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Elisabeth Jacobs
Senior Fellow
Center on Labor, Human Services, and Population
Family economic security and economic mobility are complex, multidimensional concepts that require diverse research perspectives and wide-ranging policy expertise. There is no one perfect study, nor is there a silver bullet solution for creating security and opportunity. Instead, we need more evidence than any one scholar can generate, and we need platforms and networks for weaving together that evidence into actionable solutions and agendas for change. With a 50-year history of delivering best-in-class evidence to changemakers in order to inform solutions, hundreds of in-house researchers, and a sterling reputation with academic, public, and private institutions across the nation, Urban is the perfect home for doing this work.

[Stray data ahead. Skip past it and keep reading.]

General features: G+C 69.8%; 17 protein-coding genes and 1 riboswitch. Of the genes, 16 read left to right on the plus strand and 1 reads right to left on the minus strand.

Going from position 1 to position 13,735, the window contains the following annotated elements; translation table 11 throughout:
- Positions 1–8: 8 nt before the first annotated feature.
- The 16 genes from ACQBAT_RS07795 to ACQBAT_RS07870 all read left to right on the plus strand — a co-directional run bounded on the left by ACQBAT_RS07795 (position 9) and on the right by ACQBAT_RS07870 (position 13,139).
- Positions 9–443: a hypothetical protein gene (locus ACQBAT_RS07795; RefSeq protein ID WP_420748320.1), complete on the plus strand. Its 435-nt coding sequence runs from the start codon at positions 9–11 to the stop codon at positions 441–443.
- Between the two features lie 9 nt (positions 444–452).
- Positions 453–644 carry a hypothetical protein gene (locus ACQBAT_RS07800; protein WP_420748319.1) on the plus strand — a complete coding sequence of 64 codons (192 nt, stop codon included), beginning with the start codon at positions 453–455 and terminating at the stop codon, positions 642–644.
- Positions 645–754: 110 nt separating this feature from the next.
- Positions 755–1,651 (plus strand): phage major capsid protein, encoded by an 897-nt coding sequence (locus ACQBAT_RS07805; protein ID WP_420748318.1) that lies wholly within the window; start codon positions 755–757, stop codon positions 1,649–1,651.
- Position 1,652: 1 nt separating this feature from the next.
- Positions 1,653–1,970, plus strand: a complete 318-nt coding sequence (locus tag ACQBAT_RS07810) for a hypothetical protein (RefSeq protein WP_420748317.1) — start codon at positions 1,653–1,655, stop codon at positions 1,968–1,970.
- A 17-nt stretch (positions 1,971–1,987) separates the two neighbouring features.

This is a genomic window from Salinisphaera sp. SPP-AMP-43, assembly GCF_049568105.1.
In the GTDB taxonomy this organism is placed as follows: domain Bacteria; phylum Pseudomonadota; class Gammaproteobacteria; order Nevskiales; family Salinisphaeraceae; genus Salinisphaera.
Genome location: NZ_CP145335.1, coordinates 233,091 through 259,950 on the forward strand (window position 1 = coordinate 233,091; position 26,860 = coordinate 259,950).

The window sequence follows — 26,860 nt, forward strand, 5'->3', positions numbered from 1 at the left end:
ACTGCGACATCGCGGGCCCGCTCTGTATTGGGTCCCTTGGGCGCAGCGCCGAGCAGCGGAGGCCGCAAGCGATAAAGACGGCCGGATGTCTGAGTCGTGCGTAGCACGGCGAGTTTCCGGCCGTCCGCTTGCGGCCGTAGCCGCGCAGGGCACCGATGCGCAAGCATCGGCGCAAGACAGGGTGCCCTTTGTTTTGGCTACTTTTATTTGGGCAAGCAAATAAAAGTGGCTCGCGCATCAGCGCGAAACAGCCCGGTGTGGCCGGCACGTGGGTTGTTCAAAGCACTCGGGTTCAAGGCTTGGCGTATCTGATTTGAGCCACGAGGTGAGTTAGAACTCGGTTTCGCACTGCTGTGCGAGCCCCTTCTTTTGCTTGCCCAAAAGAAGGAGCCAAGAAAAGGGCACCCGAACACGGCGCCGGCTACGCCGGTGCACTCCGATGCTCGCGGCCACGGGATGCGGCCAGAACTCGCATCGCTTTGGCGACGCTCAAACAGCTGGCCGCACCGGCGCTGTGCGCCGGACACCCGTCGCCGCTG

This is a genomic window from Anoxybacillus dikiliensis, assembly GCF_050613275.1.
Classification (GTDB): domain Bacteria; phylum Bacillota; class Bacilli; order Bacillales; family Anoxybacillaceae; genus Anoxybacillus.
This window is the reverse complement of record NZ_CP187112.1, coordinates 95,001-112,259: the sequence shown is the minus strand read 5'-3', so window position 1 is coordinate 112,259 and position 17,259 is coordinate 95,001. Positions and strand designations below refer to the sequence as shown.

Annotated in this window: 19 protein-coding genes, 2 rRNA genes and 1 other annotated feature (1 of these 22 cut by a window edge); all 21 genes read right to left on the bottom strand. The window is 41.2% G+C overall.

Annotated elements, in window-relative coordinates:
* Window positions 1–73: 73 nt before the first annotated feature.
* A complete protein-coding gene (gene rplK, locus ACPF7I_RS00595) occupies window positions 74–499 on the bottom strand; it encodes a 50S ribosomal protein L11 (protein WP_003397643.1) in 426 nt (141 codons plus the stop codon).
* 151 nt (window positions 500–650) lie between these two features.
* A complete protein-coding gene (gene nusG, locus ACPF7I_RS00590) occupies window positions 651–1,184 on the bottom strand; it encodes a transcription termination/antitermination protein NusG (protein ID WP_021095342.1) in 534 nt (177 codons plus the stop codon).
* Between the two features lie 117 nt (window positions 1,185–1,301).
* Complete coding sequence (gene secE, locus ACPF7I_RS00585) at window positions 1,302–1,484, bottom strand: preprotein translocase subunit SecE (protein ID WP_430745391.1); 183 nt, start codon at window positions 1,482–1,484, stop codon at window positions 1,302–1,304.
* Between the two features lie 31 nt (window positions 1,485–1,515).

Elisabeth Jacobs is a senior fellow in the Center on Labor, Human Services, and Population at the Urban Institute, focusing on issues related to family economic security and economic mobility. Her previous roles include founding senior director at the Washington Center for Equitable Growth, fellow at the Brookings Institution, and senior policy advisor positions with the US Senate Committee on Health, Education, Labor, and Pensions and the United States Joint Economic Committee. Jacobs is a nationally recognized expert on family income and earnings instability, low-wage employment and job quality, and intergenerational mobility and opportunity, as well as a wide range of related policies including social insurance, labor market regulations, and safety net policies. She is a go-to source for media and policymakers looking for clear, concise, and relevant explanations of how research can inform policy debates and agenda setting. Jacobs is an elected member of the National Academy for Social Insurance and a founding member of the American Enterprise Institute–Brookings Paid Family Leave Working Group.

Jacobs holds a BA from Yale University, where she served on the board of trustees for the Dwight Hall Center for Public Service and Social Justice, and a PhD from Harvard University, where she was a fellow in the Multidisciplinary Program in Inequality and Social Policy.